BANGKOK (Reuters) - Thailand’s parliament voted on Thursday to delay making a decision on whether it will amend the constitution, as demanded by anti-government protesters who have demonstrated nearly every day for more than two months.
The parliament, dominated by supporters of the government, opted instead to set up a committee to study the process of the constitutional amendment first.
“The vote to accept a motion for constitutional changes is effectively delayed to November,” pro-government lawmaker Chinnaworn Boonyakiat told Reuters.
The decision angered opposition parliamentarians and protesters, more than 1,000 of whom had gathered outside the parliament to press their demands for constitutional change and for the removal of Prime Minister Prayuth Chan-ocha, a former junta leader.
Protesters say the current constitution was drafted to ensure he kept power after elections last year. Prayuth says the vote was fair.
Wiroj Lakkhanaadisorn, an MP from the opposition Move Forward Party, said the parliament’s decision to delay voting on the motion was intended to “deceive the people.”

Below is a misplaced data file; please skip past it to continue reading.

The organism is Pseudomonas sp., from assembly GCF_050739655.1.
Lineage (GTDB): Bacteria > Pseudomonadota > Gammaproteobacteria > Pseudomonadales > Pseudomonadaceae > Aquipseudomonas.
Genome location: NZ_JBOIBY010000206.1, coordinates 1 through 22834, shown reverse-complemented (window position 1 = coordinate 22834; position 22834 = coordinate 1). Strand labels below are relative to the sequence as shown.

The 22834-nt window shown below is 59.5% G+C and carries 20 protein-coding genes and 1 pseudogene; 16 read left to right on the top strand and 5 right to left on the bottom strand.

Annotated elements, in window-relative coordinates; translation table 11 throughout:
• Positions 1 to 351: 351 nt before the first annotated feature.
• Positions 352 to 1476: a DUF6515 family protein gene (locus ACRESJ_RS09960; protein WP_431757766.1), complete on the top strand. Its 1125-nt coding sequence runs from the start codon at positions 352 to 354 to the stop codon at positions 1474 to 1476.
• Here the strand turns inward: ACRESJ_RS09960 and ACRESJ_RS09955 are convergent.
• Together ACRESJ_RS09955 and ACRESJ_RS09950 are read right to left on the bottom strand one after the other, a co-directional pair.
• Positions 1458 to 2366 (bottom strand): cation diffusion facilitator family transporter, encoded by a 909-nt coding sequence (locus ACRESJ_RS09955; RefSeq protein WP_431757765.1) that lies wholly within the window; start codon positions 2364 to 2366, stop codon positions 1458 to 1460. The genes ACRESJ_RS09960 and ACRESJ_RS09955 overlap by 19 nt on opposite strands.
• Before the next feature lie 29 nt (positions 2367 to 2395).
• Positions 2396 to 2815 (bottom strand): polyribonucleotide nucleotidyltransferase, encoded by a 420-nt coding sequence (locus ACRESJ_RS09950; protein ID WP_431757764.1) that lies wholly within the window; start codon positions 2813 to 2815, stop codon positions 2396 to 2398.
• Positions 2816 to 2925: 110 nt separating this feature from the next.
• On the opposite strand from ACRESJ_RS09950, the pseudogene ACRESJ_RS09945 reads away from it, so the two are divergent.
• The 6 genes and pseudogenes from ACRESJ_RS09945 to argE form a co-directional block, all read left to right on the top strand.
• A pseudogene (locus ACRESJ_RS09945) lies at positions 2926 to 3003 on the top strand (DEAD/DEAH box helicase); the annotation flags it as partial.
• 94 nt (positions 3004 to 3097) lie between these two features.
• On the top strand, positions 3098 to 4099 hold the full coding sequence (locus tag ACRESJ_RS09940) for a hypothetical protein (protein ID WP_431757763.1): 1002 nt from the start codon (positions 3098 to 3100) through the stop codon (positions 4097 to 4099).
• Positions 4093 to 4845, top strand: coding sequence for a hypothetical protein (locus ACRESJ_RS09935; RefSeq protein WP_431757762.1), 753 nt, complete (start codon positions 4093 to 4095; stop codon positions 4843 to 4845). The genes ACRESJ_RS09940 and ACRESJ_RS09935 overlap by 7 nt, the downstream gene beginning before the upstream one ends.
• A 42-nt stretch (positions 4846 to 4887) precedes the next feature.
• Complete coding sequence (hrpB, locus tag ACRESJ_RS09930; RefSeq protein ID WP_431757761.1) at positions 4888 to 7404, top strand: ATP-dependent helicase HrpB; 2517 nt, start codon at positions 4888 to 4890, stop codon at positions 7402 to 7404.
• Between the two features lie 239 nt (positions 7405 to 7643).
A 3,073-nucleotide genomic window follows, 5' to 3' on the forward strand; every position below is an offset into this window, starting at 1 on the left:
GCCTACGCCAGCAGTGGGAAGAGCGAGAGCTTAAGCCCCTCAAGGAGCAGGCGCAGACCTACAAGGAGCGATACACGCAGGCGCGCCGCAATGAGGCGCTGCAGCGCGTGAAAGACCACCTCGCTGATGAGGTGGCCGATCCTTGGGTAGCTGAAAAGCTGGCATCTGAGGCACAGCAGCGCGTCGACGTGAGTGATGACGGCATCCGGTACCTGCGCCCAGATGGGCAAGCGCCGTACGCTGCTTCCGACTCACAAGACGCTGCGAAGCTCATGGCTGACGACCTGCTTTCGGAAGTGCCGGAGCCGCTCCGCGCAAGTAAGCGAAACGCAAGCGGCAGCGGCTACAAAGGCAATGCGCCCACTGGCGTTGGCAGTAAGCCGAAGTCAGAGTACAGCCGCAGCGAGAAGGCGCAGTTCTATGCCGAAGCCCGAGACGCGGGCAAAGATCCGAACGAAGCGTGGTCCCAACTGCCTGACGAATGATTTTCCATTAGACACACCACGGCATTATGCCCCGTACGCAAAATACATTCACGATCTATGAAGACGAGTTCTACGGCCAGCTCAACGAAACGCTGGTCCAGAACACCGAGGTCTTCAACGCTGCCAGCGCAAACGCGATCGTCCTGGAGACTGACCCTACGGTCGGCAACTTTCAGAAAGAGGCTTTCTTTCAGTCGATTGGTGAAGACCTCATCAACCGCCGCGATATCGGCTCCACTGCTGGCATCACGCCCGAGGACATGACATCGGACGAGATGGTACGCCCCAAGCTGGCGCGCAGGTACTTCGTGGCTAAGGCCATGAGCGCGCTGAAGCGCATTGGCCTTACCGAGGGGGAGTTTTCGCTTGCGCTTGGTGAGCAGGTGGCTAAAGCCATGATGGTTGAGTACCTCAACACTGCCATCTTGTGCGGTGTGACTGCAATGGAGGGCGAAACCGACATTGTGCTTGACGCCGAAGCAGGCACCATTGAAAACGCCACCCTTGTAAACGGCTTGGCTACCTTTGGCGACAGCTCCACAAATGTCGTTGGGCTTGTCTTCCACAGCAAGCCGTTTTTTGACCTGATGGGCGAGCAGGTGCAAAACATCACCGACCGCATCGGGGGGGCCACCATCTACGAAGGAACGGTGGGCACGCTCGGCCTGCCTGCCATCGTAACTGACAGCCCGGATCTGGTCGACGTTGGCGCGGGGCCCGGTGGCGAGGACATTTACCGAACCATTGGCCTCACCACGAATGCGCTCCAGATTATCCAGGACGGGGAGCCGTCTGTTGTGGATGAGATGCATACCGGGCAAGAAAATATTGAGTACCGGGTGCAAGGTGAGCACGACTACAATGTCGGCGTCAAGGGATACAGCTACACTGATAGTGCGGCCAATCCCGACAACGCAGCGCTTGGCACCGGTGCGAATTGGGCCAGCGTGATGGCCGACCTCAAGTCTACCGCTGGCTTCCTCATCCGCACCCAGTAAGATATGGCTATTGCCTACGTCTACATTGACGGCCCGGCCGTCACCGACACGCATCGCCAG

“If the process is delayed by a month to set up this committee, and if the motion is rejected then, it will mean members of parliament cannot propose another such motion again until next year,” he said in a tweet.
Siraphop Attohi, one of the protesters, said: “This is a game to buy more time ... We cannot stand by this.”
The protests are the biggest challenge to the Thai military and palace-dominated establishment since Prayuth took power in a 2014 coup. The biggest protest drew tens of thousands of people at the weekend.
Some protesters say the constitution also gives too much power to King Maha Vajiralongkorn and have called for his influence to be reduced, challenging a longstanding taboo of not criticising the monarchy.
The 2017 constitution was written by a military-appointed committee and passed a nationwide referendum in 2016 at which opposition campaigning was banned.
The assembly combines an elected lower House of Representatives and a military-appointed Senate.
Additional reporting by Panu Wongcha-um, Writing by Patpicha Tanakasempipat; Editing by Matthew Tostevin and Hugh Lawson
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